Community and public health harm reduction services save lives amidst abstinence bias
Juno Zavitz of Breakaway Community Services and Hayley Thompson of the Toronto Drug Checking Service speak to the urgency and importance of diversifying harm reduction strategies in the Toronto opioid crisis.
Zavitz, the program coordinator of Breakaway’s grief, loss, and wellness initiative outlines the impact of COVID-19 on the opioid crisis.
“The biggest impact has been the increase of fatal overdoses that we’ve seen as a result of people having to isolate or being forced into isolation when using […] even more risky forms of fentanyl analogs that have been increasingly volatile and increasingly unpredictable,” says Zavitz.
A drug analog is an imitation of a drug that we normally see in the unregulated drug supply.
Thompson, the project manager of Toronto’s Drug Checking Service, speaks to the high rates of contamination of the drug supply. Drug checking allows drug using people to confirm whether the purchased unregulated drug contains what they expect.
“We know from our samples checked that only 5 per cent of fentanyl substances that have been submitted to the service only contained fentanyl, which means that the other 95 per cent of the samples that we’ve checked did not align with service user’s expectations because it included drugs other than fentanyl,” adds Thompson.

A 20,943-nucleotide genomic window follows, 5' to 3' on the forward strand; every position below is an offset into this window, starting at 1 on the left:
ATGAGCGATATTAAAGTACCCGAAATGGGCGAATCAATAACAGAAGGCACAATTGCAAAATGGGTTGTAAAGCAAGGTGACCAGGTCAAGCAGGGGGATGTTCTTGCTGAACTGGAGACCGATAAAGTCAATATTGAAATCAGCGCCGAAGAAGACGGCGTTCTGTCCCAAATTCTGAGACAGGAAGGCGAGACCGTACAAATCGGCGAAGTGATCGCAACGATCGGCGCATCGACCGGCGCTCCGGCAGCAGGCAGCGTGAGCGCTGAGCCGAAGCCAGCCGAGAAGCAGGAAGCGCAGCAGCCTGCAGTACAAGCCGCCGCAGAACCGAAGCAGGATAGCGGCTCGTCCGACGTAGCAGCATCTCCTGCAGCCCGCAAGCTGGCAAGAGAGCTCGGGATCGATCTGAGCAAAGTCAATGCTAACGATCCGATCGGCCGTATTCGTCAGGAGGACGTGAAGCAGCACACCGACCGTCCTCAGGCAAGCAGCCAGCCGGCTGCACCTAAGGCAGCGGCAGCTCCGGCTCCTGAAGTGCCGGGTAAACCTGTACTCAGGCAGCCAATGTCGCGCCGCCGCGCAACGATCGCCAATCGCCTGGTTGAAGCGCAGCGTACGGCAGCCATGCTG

Thompson highlights key substances in the adulteration or contamination of opioids. Contamination refers to the addition of a drug to the original substance that the drug using person does not expect to be present.
“[…] Benzodiazepine related drugs […] present in about 65 per cent of fentanyl samples checked. These drugs put people in dangerous risk of vital suppression — slowing down of breathing, blood pressure, heart rate. So we’re seeing this in conjunction with a high number of opioid or overdose related deaths,” says Thompson.
Thompson shares that the Drug Checking Service allows both drug using people and harm reduction specialists to prepare for potential adverse effects or overdoses.
To hear more, listen to the interview below. This story is the first in a three-part series centred on the opioid crisis in Toronto: